Statistics from Altmetric.com
Commentary on the paper by Leroy et al (see page241)
Many children are investigated for vesicoureteric reflux (VUR) following a urinary tract infection (UTI), but the imaging technique of a voiding cystourethrogram (VCUG) is unpleasant for the child and not without risk. A clinical scoring system capable of confidently predicting VUR would therefore be an attractive alternative approach.
The original study by Oostenbrink and colleagues1 seemed to suggest that a score derived from the combination of clinical factors (age, sex, and positive family history), ultrasound findings and C reactive protein (CRP) result could predict the presence of VUR with high sensitivity, albeit with rather low specificity. A diagnostic test with 100% sensitivity can be useful in ruling out a condition when it is negative, even when it has low specificity (that is, cannot be relied upon when positive). This has been referred to as a “SnNout” (when a test has a high Sensitivity, a Negative result rules out the diagnosis).2 However, the lower the specificity, the smaller would be the expected proportion of children without reflux who have a negative result, and thereby avoid an unnecessary imaging investigation. A negative result, excluding VUR, was seen in 17% of children without VUR in Oosterbrink’s series.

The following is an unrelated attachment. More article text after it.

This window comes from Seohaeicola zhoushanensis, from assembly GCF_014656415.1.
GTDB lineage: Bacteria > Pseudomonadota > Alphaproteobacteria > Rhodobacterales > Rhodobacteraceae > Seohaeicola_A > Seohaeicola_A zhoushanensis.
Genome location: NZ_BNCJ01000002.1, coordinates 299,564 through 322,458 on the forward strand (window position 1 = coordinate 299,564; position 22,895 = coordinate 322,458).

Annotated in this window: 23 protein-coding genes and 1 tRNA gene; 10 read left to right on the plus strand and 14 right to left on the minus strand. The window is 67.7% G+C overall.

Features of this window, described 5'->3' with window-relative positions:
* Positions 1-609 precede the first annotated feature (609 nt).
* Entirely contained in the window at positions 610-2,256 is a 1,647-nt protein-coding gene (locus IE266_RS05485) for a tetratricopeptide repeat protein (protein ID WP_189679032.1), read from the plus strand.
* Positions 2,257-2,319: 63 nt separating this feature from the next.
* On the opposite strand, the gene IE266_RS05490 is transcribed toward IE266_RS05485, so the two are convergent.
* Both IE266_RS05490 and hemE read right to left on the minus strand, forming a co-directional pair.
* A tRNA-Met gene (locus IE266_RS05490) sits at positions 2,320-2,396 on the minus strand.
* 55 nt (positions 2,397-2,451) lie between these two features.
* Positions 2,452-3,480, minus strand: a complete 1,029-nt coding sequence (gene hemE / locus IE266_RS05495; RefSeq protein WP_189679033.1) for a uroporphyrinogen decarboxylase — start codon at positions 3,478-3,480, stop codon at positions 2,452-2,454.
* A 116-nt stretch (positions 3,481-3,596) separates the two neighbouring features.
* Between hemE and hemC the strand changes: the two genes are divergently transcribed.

Leroy and colleagues3 are to be commended on repeating the work of Oostenbrink. When a group of patients is used to develop a diagnostic test, the performance of that test tends to be overestimated. This is particularly …
Competing interests: none declared
If you wish to reuse any or all of this article please use the link below which will take you to the Copyright Clearance Center’s RightsLink service. You will be able to get a quick price and instant permission to reuse the content in many different ways.